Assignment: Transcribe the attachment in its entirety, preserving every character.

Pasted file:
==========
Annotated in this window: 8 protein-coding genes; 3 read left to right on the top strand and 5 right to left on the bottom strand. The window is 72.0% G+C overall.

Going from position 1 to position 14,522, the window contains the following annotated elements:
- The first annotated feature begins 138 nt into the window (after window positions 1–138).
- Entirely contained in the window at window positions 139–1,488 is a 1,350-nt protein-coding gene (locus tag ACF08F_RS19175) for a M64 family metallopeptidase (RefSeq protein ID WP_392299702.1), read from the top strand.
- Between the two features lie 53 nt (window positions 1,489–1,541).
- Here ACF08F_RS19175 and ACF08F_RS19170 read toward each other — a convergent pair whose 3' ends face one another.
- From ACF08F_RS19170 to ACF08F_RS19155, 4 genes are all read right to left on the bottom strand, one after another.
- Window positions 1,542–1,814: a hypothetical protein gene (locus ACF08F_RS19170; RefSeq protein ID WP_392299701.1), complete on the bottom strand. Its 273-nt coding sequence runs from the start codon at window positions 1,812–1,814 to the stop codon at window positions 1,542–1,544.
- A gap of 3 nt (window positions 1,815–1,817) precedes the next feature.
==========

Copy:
Annotated in this window: 8 protein-coding genes; 3 read left to right on the top strand and 5 right to left on the bottom strand. The window is 72.0% G+C overall.

Going from position 1 to position 14,522, the window contains the following annotated elements:
- The first annotated feature begins 138 nt into the window (after window positions 1–138).
- Entirely contained in the window at window positions 139–1,488 is a 1,350-nt protein-coding gene (locus tag ACF08F_RS19175) for a M64 family metallopeptidase (RefSeq protein ID WP_392299702.1), read from the top strand.
- Between the two features lie 53 nt (window positions 1,489–1,541).
- Here ACF08F_RS19175 and ACF08F_RS19170 read toward each other — a convergent pair whose 3' ends face one another.
- From ACF08F_RS19170 to ACF08F_RS19155, 4 genes are all read right to left on the bottom strand, one after another.
- Window positions 1,542–1,814: a hypothetical protein gene (locus ACF08F_RS19170; RefSeq protein ID WP_392299701.1), complete on the bottom strand. Its 273-nt coding sequence runs from the start codon at window positions 1,812–1,814 to the stop codon at window positions 1,542–1,544.
- A gap of 3 nt (window positions 1,815–1,817) precedes the next feature.